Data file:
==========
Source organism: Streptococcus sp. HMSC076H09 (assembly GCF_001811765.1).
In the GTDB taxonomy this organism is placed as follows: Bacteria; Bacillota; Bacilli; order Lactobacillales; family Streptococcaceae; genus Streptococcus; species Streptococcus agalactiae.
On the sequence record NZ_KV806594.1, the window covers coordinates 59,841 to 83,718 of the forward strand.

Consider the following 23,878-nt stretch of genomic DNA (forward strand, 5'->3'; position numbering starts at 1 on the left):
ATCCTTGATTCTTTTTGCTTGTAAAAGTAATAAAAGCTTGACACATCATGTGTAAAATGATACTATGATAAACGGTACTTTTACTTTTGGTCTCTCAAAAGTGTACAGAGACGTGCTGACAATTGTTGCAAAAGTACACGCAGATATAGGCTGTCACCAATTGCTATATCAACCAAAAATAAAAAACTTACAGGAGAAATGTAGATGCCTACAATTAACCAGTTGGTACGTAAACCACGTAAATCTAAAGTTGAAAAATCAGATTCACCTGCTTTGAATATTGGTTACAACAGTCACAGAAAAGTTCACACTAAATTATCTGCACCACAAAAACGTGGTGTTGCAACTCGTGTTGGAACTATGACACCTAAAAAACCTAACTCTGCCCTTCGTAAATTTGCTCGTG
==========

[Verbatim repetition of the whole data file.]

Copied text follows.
Source organism: Streptococcus sp. HMSC076H09 (assembly GCF_001811765.1).
In the GTDB taxonomy this organism is placed as follows: Bacteria; Bacillota; Bacilli; order Lactobacillales; family Streptococcaceae; genus Streptococcus; species Streptococcus agalactiae.
On the sequence record NZ_KV806594.1, the window covers coordinates 59,841 to 83,718 of the forward strand.

Consider the following 23,878-nt stretch of genomic DNA (forward strand, 5'->3'; position numbering starts at 1 on the left):
ATCCTTGATTCTTTTTGCTTGTAAAAGTAATAAAAGCTTGACACATCATGTGTAAAATGATACTATGATAAACGGTACTTTTACTTTTGGTCTCTCAAAAGTGTACAGAGACGTGCTGACAATTGTTGCAAAAGTACACGCAGATATAGGCTGTCACCAATTGCTATATCAACCAAAAATAAAAAACTTACAGGAGAAATGTAGATGCCTACAATTAACCAGTTGGTACGTAAACCACGTAAATCTAAAGTTGAAAAATCAGATTCACCTGCTTTGAATATTGGTTACAACAGTCACAGAAAAGTTCACACTAAATTATCTGCACCACAAAAACGTGGTGTTGCAACTCGTGTTGGAACTATGACACCTAAAAAACCTAACTCTGCCCTTCGTAAATTTGCTCGTG